They caught the living history bug after they went to Colonial Williamsburg as a family and rented costumes about 15 years ago. “It was so different in costume,” she said. She called the ensuing years a simply amazing experience. Their daughters even ended up working summer jobs at Old North Church. “They learned so much about how to present themselves,” Mees said. “You have these clothes you have to know something.” She said the experience even helped her eldest daughter write a winning college essay.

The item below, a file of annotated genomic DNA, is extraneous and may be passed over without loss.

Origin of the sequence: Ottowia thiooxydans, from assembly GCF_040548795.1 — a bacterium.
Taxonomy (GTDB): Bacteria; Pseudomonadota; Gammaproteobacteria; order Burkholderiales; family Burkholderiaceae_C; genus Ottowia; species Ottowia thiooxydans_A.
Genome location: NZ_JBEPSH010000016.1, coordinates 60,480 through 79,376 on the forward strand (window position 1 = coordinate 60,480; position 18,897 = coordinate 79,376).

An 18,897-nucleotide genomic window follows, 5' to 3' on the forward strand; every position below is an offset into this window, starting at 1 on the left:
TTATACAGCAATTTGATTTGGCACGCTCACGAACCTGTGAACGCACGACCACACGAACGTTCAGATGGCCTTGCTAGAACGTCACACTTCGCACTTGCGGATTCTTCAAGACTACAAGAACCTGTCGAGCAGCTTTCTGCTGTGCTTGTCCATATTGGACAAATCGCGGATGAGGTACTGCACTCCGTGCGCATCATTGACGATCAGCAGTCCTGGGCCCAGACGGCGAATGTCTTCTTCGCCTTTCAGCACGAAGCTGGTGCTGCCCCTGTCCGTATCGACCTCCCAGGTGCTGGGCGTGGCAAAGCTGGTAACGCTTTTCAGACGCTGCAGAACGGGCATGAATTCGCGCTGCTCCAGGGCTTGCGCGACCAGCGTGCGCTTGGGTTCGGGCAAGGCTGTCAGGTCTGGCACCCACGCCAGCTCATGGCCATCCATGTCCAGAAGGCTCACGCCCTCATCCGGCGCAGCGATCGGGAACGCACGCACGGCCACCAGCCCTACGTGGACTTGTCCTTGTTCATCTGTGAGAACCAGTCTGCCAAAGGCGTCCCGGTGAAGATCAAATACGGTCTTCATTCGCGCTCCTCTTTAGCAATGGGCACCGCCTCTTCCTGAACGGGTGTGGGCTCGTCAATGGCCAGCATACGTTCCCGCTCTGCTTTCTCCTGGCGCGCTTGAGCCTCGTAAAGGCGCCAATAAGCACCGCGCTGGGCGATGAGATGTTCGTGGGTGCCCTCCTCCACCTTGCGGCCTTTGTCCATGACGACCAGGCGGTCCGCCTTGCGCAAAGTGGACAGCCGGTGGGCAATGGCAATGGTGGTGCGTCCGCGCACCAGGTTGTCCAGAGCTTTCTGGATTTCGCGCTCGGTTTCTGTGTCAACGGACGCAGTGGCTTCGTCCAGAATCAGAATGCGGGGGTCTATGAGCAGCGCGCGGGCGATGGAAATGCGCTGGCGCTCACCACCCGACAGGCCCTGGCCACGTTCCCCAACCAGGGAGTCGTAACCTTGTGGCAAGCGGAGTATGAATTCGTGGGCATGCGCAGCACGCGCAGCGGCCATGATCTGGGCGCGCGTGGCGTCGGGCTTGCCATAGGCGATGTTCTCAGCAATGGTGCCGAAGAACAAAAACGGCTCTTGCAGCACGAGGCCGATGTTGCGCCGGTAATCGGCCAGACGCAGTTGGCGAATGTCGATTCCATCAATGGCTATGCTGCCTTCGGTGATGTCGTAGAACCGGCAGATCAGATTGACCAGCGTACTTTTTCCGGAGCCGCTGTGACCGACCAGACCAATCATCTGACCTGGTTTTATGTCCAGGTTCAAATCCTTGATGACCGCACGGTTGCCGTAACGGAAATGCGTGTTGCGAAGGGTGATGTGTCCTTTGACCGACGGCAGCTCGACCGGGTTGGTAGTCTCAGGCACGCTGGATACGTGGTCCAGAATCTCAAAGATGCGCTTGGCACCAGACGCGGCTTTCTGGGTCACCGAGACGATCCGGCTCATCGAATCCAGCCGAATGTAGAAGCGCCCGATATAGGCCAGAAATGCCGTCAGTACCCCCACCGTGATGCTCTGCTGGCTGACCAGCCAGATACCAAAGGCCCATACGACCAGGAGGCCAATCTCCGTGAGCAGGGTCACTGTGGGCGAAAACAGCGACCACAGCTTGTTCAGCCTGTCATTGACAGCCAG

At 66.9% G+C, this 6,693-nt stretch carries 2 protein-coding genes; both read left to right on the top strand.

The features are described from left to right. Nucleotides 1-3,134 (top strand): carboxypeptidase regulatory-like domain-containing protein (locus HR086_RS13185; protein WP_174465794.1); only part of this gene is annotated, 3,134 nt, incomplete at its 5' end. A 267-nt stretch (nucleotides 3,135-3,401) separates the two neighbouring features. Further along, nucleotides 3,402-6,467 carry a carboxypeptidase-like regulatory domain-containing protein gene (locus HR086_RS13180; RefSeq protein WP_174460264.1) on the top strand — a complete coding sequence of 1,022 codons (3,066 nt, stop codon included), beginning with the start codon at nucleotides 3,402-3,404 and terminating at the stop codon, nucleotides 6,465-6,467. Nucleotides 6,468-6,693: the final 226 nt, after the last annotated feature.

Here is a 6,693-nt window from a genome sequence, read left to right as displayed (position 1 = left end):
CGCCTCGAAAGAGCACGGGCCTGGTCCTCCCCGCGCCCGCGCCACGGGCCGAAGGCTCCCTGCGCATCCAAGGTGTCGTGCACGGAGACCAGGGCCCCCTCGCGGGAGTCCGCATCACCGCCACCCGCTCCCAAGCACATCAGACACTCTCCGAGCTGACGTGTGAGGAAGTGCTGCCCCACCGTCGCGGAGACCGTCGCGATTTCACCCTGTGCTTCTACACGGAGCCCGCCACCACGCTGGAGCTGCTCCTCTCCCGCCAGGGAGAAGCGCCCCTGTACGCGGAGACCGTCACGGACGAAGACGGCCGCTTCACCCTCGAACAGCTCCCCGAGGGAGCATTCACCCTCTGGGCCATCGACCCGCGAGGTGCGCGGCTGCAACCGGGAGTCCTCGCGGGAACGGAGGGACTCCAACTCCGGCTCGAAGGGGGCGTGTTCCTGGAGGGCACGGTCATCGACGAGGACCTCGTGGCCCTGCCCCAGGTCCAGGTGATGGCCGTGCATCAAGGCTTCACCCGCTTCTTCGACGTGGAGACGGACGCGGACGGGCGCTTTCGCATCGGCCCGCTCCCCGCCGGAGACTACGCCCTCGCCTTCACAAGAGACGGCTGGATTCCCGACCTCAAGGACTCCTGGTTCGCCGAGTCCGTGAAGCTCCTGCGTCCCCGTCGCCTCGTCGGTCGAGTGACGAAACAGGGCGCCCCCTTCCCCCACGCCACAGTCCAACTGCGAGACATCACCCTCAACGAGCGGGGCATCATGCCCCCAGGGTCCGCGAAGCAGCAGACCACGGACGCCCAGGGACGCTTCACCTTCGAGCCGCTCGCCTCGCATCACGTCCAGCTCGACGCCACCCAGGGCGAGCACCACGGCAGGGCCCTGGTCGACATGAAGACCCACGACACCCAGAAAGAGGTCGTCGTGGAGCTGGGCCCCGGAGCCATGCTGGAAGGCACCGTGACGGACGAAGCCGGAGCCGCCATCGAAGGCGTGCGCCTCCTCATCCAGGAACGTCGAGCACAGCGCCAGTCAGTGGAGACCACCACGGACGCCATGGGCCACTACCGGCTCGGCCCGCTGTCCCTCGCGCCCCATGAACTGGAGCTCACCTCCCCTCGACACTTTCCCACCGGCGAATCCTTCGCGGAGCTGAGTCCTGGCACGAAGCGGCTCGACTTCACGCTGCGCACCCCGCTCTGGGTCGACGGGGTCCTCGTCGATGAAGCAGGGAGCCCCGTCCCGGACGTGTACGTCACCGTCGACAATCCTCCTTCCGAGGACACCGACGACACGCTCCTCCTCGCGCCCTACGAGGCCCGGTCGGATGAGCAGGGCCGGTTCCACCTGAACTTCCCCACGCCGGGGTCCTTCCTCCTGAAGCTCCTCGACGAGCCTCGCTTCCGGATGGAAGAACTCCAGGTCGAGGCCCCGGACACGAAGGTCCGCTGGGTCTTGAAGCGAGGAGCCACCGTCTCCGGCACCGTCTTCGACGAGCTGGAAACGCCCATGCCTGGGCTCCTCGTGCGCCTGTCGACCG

Mees admitted her training as an architect made her super obsessed about detail. “Just let it go,” she finds herself saying sometimes. “That’s the tricky thing,” Mees said. Mees said even after 15 years of reenacting she still feels like a “college sophomore.”
“I realize how much I’m always learning,” Mees said.
Top image: Liz Mees at NHS’s British Occupation 1777 event